So the speed of 'water' pendulum will be higher than the speed of 'ice' pendulum, and the period of the 'water' pendulum will be smaller.


Consider the following example. Two pendulums, both are spheres of radius $r$ and mass $m$. Both are attached to a fixed point with a "rope" of zero length and are swaying around this point. But in one case the sphere is solid, in the other the sphere consist of a thin weightless shell filled with water. Let's assume there is no friction between water and sphere.

In first case (solid sphere) the momentum of inertia of this sphere is: $$I_1 = m*r^2 + 1*m*r^2/5 = 7/5 * m*r^2$$

Pendulum period would be: $$T_1 = 2*\pi*\sqrt{7/5*r/g}$$

But if the sphere is filled with water, the water does not rotate together with the sphere. It's momentum of inertia would be: $$I_2 = m*r^2$$ and the period: $$T_2= 2* \pi * \sqrt{r/g}$$ The period is smaller in case of "water filled" pendulum.


As you mentioned,the pendulum is ideal.One property of ideal pendulum is that

  • The bob is suppossed to have a point mass.

Another point to be noted is that both have same effective length.

Since $T$ is proportional only to $\sqrt{l}$ ($g$ is assumed to be constant here),The time periods are equal.

I have asked a question regarding the definition of ideal pendulum.

It is the answer.

An ideal pendulum, as in the question you refer to, is one without friction, air resistance, a point-mass bob - i.e. the bob is not a real massive object but just a point, etc. It's defined that way to make the maths simpler. Real, actual pendulums only behave in approximately the same way.

The ideal pendulum can, however, have any length or bob-weight, so it does not have any special proportions.

Why the bob is not rigid body?

It is because the $I_{cm}$ of bob requires the knowledge about the size and shape of the bob-which is not given in the question. And the Time period of a compound pendulum is dependent upon the $I_{cm}$ of the bob.So the question is impossible to solve if I assume that the bob is a rigid body.

  • $\begingroup$ not necessarily because his bob is not a point mass anymore! rather it is a rigid body $\endgroup$ – Gonenc Oct 14 '16 at 9:37
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    $\begingroup$ @gonenc,answer edited. $\endgroup$ – user132865 Oct 14 '16 at 10:13

The simple version

I think the time period will be same, in both cases.

Think of the pendulum's bob as the system. When "deriving" the expression for time period, we consider the bob to be the system, with the forces on it as $mg$, $T$ etcetera. We assert that: $$ m\ell^2\dfrac{\mathrm d^2\theta}{\mathrm dt^2} = -mg\ell\sin\theta \approx -mg \cdot \theta$$ Giving, $$T \approx 2\pi\sqrt{\dfrac {\ell}g}$$ All along, we involved only the forces that were applied on the bob, as a whole, externally. We didn't think of the internal forces. Now if we replace the rigid spherical bob by a hollow bob filled with fluid, we will have to consider "the hollow sphere, along with the fluid" as the system. We would then arrive at the same result. All along, we have assumed small oscillations.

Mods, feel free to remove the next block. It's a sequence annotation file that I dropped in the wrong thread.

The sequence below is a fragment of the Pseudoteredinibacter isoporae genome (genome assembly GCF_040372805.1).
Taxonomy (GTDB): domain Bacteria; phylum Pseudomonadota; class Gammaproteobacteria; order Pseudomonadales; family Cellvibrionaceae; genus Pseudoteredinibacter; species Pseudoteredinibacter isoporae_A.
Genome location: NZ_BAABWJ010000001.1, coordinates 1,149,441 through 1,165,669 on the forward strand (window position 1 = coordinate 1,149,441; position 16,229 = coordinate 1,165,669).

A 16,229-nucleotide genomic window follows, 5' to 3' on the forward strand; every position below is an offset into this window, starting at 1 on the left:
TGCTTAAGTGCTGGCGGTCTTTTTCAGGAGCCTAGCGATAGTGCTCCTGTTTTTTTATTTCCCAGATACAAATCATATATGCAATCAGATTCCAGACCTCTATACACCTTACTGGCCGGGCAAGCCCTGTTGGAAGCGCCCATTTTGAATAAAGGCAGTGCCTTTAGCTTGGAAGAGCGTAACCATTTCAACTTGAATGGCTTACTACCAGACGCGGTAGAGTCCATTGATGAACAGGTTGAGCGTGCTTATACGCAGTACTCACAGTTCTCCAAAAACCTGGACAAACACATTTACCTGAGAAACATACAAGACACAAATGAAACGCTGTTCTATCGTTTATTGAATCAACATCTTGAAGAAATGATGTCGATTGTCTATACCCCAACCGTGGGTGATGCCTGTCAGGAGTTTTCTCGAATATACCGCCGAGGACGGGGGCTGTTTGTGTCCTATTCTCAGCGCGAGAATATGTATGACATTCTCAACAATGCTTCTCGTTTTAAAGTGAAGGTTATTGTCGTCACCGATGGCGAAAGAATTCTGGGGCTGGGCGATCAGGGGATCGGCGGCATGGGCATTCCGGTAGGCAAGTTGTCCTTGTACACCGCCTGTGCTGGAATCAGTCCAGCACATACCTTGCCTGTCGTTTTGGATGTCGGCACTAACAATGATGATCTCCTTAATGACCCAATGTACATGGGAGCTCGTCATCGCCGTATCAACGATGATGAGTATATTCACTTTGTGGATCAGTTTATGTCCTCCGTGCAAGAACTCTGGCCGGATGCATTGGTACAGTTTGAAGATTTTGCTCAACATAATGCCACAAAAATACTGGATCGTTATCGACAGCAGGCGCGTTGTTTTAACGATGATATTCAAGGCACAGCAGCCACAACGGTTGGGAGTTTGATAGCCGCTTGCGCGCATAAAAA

Digging deeper

The thing is, all the above process is an approximation. But, importantly, I have also indirectly approximated that the fluid is a rigid body.$^1$ It is perfectly reasonable, if the hollow was completely filled, and the fluid was incompressible. But the question says water, which is compressible.

So what would happen is as the bob reaches the bottommost part of its trajectory, the water would be compressed due to the centrifugal force, thus shifting the centre of mass of the "bob system" lower for some time. This itself will vary so complicatedly that I cannot even begin to calculate the time period (good luck on that). But I predict that the time period will increase, seeing that for short periods $\ell$ effectively increases. For larger amplitudes, this effect will be even larger.

Note that, if the question had said "an incompressible fluid" instead of water, then whatever the situation (the bob should be completely filled though), the time period would be exactly the same.

I am open to discussion on this answer and any errors you might spot. I would like to know from the experts if my answer is indeed correct (just upvote! :P). Thank you.

$1$: I have also approximated that the bob is a point mass, but it doesn't really matter here, because both our bobs will be identical in all respects, except the ability of the fluid to be deformed. The essential difference has already been discussed!


protected by Qmechanic Oct 14 '16 at 11:18